Image:A mother (L) and her daughter are carried by Japan Self-Defense Force (JSDF) members after being rescued by a helicopter from an area flooded by the Kinugawa river, caused by typhoon Etau, upon their arrival at Ishige Sports Pa…
TOKYO (Reuters) – Search teams using boats and helicopters resumed looking on Saturday for at least 16 people still missing after torrential rain and flooding across Japan this week, while thousands waited to return to their homes as waters slowly receded.
Floods swept houses off their foundations and crushed others under landslides after rivers burst their banks following days of rain. Kyodo News agency said three people were killed and 27 injured in the floods.
Reuters photographers saw a helicopter rescue a local resident from an area flooded by the Kinugawa river as soldiers in boats paddled along streets that had been turned into rivers, searching for survivors.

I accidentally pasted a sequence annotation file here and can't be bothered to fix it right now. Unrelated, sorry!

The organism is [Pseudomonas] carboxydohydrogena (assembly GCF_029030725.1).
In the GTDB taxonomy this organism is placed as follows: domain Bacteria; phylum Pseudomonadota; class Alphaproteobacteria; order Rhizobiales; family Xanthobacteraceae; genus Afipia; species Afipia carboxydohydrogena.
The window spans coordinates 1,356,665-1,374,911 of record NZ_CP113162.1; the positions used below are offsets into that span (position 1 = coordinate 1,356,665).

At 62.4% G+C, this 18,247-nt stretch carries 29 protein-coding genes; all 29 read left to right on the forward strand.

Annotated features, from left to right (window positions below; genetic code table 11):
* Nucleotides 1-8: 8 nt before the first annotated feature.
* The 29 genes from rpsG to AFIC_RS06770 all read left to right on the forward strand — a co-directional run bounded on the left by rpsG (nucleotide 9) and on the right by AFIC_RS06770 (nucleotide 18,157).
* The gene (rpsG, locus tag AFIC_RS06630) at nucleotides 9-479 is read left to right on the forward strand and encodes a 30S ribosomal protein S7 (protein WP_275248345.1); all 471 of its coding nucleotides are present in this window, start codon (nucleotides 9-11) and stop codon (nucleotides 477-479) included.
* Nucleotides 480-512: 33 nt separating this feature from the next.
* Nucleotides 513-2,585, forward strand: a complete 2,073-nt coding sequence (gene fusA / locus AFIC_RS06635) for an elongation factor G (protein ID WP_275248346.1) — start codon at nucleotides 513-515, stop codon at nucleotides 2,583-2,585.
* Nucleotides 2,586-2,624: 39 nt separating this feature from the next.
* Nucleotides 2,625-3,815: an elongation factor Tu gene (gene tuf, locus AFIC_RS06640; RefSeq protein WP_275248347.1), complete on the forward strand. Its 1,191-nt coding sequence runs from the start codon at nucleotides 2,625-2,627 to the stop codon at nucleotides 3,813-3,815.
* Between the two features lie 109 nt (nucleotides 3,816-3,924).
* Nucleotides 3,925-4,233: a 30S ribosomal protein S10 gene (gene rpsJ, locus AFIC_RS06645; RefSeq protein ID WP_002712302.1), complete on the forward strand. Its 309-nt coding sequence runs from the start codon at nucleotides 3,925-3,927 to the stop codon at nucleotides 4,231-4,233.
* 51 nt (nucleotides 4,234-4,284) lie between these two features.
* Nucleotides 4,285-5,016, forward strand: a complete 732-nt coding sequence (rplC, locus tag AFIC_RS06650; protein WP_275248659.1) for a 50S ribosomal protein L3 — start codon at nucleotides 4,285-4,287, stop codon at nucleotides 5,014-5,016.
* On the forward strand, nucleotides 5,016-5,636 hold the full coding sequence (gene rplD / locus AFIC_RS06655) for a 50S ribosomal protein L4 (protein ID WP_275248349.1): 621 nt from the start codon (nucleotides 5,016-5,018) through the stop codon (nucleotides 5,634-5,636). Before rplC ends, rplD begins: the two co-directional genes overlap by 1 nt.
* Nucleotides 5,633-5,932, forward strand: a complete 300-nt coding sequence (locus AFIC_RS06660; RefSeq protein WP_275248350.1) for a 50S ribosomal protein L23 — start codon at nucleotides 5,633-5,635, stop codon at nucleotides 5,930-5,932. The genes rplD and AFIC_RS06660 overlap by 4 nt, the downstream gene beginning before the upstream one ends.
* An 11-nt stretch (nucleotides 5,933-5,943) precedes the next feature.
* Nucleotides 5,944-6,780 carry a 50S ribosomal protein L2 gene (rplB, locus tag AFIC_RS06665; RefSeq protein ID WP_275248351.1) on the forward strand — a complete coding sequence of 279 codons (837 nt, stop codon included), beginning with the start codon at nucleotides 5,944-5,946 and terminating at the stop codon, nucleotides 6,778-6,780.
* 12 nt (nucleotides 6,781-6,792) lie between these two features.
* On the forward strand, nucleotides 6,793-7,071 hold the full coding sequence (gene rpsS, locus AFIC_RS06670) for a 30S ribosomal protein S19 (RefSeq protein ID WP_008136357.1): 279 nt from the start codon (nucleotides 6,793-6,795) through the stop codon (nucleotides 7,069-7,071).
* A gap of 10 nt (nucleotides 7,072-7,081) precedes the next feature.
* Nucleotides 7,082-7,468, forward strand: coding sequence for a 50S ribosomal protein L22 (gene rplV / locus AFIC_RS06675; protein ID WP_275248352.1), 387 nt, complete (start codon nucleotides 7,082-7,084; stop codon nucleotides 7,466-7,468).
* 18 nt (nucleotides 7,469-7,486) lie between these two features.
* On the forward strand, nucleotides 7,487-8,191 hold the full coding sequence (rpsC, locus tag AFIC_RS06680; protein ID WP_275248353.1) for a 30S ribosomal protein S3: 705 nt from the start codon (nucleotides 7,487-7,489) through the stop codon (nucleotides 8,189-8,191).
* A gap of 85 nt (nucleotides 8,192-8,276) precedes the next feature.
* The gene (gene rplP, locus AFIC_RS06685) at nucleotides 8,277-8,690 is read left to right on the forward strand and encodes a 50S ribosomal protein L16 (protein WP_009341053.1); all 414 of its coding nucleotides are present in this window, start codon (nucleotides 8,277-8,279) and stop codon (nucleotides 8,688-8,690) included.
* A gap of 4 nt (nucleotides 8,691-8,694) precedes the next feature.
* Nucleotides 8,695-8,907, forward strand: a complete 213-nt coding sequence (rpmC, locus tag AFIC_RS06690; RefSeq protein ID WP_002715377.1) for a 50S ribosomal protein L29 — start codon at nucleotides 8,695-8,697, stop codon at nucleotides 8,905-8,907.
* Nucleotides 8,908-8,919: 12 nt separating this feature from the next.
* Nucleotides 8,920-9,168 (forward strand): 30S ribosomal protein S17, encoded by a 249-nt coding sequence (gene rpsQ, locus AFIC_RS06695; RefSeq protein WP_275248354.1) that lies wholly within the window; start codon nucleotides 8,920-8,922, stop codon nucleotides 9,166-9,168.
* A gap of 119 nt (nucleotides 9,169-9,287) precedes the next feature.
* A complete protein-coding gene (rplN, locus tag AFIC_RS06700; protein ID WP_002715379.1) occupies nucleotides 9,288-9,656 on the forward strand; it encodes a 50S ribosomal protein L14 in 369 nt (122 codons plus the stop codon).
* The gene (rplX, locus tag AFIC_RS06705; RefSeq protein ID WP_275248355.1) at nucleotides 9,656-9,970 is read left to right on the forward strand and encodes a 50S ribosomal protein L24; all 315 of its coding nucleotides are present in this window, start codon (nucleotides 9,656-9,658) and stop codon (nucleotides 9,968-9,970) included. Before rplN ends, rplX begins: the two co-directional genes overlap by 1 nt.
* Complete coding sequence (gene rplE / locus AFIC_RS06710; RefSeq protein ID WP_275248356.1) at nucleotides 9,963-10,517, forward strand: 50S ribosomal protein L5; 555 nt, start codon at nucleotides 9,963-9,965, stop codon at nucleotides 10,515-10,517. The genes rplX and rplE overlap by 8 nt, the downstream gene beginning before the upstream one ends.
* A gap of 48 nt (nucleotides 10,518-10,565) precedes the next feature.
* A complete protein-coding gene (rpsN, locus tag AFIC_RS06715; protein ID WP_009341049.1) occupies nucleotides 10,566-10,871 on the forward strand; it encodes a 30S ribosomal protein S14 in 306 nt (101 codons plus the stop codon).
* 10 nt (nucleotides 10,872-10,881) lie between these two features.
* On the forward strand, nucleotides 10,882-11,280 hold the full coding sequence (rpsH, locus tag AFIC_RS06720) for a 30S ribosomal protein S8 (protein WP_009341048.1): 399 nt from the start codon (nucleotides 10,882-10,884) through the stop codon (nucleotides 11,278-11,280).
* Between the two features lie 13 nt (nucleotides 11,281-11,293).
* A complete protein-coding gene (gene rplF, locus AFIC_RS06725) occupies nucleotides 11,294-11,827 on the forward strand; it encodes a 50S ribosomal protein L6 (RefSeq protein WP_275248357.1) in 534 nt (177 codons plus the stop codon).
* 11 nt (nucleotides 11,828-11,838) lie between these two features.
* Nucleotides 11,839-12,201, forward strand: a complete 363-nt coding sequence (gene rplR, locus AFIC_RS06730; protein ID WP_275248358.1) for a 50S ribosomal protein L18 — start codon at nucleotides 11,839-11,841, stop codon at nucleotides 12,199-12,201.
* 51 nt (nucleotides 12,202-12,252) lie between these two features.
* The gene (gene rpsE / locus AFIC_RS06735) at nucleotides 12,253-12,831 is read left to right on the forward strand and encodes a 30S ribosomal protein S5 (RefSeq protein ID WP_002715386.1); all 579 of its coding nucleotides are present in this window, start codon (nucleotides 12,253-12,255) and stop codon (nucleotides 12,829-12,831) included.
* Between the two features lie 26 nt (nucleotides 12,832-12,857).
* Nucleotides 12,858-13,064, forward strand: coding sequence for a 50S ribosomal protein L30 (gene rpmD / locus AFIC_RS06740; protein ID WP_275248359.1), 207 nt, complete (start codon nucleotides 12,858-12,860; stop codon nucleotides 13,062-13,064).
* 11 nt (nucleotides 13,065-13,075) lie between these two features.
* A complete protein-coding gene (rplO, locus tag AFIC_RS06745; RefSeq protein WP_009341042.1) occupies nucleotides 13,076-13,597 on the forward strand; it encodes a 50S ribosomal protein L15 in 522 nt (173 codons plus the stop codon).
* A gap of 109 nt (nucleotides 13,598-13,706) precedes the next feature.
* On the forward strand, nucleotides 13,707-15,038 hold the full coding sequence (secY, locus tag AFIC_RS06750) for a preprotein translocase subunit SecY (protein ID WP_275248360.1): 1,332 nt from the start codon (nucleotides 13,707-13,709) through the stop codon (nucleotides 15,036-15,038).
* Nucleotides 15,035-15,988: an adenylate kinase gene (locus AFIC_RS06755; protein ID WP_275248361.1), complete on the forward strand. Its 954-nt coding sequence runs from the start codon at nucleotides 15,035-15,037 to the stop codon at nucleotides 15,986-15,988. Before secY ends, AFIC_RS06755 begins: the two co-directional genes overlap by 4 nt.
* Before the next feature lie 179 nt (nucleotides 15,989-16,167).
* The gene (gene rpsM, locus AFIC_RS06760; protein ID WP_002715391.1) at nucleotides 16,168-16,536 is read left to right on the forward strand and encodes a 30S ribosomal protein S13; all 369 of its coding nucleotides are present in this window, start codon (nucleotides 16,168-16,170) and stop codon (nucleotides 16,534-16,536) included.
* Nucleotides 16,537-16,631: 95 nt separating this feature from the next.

In the worst-hit city of Joso, northern Japan, there were still 15 people missing, Kyodo reported. About 4,800 residents of the city were still waiting to return home, it said.
Flood waters were slowly retreating in the city but the residents could spend days before returning to their homes as the floods had damaged a wide area and it remain uncertain when electricity and other utilities will be restored.
One person was missing in Miyagi prefecture, whose coastline was ravaged by the March 11, 2011, earthquake and tsunami that killed nearly 20,000.
In flood-affected regions in eastern and northern Japan, at least 8,600 people fled their homes and were staying at public facilities and makeshift shelters on Friday night, Asahi newspaper reported.
It was believed at one point that as many as 100,000 had been forced to evacuate.
(Reporting by Taiga Uranaka; Editing by Tom Hogue)
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